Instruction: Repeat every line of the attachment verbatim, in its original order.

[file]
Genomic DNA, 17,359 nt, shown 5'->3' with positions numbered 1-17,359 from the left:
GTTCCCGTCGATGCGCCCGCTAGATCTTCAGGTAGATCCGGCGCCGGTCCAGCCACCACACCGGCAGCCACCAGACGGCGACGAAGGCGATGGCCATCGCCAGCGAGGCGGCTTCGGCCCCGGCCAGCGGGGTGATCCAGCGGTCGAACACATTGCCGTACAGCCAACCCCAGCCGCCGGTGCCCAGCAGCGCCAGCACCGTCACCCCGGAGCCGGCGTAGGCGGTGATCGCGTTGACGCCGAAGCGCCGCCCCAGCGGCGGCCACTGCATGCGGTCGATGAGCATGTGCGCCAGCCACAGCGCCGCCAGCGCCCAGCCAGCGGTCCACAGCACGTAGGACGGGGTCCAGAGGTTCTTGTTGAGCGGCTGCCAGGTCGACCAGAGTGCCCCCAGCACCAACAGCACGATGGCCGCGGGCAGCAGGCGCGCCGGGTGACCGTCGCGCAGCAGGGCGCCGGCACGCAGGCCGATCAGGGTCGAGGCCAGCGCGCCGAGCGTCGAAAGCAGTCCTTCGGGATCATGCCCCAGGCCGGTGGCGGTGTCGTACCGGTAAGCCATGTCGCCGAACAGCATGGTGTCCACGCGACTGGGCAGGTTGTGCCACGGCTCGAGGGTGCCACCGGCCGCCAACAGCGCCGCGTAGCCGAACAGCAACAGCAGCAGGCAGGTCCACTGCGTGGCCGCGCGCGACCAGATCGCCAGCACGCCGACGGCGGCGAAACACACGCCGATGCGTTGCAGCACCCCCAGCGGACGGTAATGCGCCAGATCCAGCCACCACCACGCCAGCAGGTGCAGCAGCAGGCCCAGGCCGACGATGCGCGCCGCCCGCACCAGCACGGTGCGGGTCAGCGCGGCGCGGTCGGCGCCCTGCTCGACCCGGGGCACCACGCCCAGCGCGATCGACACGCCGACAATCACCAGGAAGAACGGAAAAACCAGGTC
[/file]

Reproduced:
Genomic DNA, 17,359 nt, shown 5'->3' with positions numbered 1-17,359 from the left:
GTTCCCGTCGATGCGCCCGCTAGATCTTCAGGTAGATCCGGCGCCGGTCCAGCCACCACACCGGCAGCCACCAGACGGCGACGAAGGCGATGGCCATCGCCAGCGAGGCGGCTTCGGCCCCGGCCAGCGGGGTGATCCAGCGGTCGAACACATTGCCGTACAGCCAACCCCAGCCGCCGGTGCCCAGCAGCGCCAGCACCGTCACCCCGGAGCCGGCGTAGGCGGTGATCGCGTTGACGCCGAAGCGCCGCCCCAGCGGCGGCCACTGCATGCGGTCGATGAGCATGTGCGCCAGCCACAGCGCCGCCAGCGCCCAGCCAGCGGTCCACAGCACGTAGGACGGGGTCCAGAGGTTCTTGTTGAGCGGCTGCCAGGTCGACCAGAGTGCCCCCAGCACCAACAGCACGATGGCCGCGGGCAGCAGGCGCGCCGGGTGACCGTCGCGCAGCAGGGCGCCGGCACGCAGGCCGATCAGGGTCGAGGCCAGCGCGCCGAGCGTCGAAAGCAGTCCTTCGGGATCATGCCCCAGGCCGGTGGCGGTGTCGTACCGGTAAGCCATGTCGCCGAACAGCATGGTGTCCACGCGACTGGGCAGGTTGTGCCACGGCTCGAGGGTGCCACCGGCCGCCAACAGCGCCGCGTAGCCGAACAGCAACAGCAGCAGGCAGGTCCACTGCGTGGCCGCGCGCGACCAGATCGCCAGCACGCCGACGGCGGCGAAACACACGCCGATGCGTTGCAGCACCCCCAGCGGACGGTAATGCGCCAGATCCAGCCACCACCACGCCAGCAGGTGCAGCAGCAGGCCCAGGCCGACGATGCGCGCCGCCCGCACCAGCACGGTGCGGGTCAGCGCGGCGCGGTCGGCGCCCTGCTCGACCCGGGGCACCACGCCCAGCGCGATCGACACGCCGACAATCACCAGGAAGAACGGAAAAACCAGGTC